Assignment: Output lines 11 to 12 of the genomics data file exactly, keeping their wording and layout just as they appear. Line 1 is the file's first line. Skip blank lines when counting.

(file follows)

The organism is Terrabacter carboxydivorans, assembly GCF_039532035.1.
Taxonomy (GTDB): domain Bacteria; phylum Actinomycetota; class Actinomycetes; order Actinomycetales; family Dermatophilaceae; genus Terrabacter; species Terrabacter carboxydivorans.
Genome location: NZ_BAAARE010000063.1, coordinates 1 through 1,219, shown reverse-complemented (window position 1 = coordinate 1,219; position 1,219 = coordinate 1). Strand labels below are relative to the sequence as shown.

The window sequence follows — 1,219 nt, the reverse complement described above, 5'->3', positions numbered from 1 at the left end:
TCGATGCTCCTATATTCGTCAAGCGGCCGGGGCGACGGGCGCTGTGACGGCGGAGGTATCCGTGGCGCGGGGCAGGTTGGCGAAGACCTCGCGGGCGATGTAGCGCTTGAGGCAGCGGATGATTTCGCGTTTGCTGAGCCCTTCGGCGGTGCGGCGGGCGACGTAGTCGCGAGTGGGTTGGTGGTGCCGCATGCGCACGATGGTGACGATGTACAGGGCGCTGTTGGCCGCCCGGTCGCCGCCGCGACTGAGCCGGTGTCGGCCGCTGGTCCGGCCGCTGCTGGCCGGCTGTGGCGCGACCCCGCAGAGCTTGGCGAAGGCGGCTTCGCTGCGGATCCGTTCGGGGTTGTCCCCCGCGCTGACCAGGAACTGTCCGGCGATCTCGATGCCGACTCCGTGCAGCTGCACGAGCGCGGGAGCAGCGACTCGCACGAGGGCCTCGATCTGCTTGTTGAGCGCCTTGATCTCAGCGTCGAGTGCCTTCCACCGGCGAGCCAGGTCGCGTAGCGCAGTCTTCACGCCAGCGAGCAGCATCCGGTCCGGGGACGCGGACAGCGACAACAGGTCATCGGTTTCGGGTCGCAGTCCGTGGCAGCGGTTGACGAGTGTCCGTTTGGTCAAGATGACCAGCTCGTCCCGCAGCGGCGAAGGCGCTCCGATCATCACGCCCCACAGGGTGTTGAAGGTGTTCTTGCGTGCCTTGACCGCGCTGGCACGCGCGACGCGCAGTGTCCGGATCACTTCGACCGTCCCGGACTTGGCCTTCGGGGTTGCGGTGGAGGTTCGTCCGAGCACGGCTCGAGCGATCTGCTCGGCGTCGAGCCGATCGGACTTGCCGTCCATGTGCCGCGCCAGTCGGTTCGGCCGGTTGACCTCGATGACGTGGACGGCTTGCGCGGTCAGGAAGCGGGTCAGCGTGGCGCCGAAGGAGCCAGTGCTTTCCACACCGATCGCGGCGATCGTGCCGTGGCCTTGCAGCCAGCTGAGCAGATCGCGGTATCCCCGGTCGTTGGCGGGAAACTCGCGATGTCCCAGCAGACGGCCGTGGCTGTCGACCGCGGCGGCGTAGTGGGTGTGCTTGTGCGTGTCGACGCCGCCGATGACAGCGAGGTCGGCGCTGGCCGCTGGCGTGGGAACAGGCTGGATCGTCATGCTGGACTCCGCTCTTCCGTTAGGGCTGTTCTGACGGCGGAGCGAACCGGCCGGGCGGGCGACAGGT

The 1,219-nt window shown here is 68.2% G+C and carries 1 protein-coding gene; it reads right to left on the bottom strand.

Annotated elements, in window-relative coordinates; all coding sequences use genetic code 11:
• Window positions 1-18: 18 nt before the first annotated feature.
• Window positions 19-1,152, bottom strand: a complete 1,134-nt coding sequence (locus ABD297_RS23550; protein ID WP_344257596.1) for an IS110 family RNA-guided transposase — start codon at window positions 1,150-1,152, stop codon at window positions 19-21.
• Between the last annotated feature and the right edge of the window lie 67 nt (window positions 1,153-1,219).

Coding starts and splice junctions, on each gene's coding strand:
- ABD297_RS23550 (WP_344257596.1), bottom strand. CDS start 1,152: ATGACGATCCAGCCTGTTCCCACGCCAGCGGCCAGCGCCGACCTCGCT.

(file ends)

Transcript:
Coding starts and splice junctions, on each gene's coding strand:
- ABD297_RS23550 (WP_344257596.1), bottom strand. CDS start 1,152: ATGACGATCCAGCCTGTTCCCACGCCAGCGGCCAGCGCCGACCTCGCT.